Former Overwatch creative director Chris Metzen opens up about leaving Blizzard

Metzen retired from Blizzard, and the industry, earlier this year.

Chris Metzen's retirement from Blizzard was a big deal. He'd been with the studio since the mid-'90s, worked on early hits like Warcraft 2, StarCraft, and Diablo, moved up to creative director on Warcraft 3, and held the position through everything else Blizzard has done, from World of Warcraft to Overwatch. It's one of the most impressive oeuvres in the business, and remarkably consistent. So why walk away from it?   

"Leaving Blizzard was an incredibly difficult thing. I'd been there since essentially when I was a kid, I was like 19 when I got hired. It was my whole life, it was my identity. And it was in many ways all-consuming," Metzen said in a lengthy and very revealing interview with The Instance podcast. "It allowed me to kind of realize all the dreams I had, and aspirations I had when I was a kid. And it was just incredible. But there can be a cost sometimes to running that hard." 

That cost came in the form of a persistent fear of failure that grew commensurately with his success, and the increasing pressure he put on himself to keep it up. That made the failure of the Titan MMO project especially hard to swallow, and he said he "burned out really hard" during that time. "When Titan got shut off, I was at a very low place. Very frustrated and uncertain that I wanted to keep doing it—but desperately in love [with the job]," he said. "It's almost like a relationship: This person is my whole world. How do you walk away from something that gives you security in that way, even if it ain't all that good?" 

Metzen is clear throughout the interview that he loved his job, and described the opportunity to work on Overwatch as "a gift" and "a blessing"—"One last great charge at the wall," as he put it . But it was also an extremely stressful time, and it was just as clear that he had to leave.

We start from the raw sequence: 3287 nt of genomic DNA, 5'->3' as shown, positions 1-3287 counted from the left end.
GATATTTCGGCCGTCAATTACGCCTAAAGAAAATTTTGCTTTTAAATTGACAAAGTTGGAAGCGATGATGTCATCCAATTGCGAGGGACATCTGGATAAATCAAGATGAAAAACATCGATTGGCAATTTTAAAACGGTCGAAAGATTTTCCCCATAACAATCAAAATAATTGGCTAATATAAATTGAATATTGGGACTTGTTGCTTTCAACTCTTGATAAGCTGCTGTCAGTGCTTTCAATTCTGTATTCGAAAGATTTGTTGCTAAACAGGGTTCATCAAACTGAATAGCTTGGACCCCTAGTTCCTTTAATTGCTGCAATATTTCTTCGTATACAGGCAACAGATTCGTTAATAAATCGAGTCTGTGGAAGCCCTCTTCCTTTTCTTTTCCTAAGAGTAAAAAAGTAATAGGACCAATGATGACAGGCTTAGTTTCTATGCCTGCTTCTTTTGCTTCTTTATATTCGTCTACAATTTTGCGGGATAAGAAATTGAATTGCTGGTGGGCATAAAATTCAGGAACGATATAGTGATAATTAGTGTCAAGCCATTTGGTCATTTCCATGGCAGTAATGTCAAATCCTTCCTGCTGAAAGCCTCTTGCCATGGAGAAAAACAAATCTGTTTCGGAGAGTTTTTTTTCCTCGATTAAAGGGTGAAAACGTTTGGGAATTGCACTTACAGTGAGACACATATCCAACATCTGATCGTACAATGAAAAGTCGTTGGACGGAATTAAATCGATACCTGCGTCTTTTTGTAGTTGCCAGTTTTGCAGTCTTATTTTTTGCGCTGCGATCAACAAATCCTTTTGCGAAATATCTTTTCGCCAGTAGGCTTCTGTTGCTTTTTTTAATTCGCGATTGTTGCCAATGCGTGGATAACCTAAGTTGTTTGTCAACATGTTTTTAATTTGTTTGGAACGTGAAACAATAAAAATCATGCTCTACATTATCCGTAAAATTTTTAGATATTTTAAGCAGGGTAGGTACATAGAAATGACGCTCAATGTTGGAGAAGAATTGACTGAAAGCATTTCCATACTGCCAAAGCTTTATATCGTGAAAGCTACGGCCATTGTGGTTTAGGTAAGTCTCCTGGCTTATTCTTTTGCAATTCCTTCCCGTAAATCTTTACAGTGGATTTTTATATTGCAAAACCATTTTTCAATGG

"I started having panic attacks left and right, and non-stop anxiety, and for a year and a half, two years before I finally retired, I think, I had been having panic attacks all the time, but I didn't know what they were," he said. "I would chalk things up to having an allergic reaction. Kat and I would go on dates and almost all the time, I would start panicking in the middle of the movie. I had no idea what was going on—maybe I'm allergic to popcorn all of a sudden." 

The full interview runs well over an hour, and is an impressively frank look at the pressures of operating at the top level of the industry, and the toll it takes. Even if you're not a Blizzard fan in particular, it's definitely worth a listen. 

ABOUT THE AUTHOR

As lead news writer during ‘merican hours, Andy covers the day-to-day events that keep PC gaming so interesting, exciting, and occasionally maddening. He’s fond of RPGs, FPSs, dungeons, Myst, and the glorious irony of his parents buying him a TRS-80 instead of an Atari so he wouldn't end up wasting his life on videogames.
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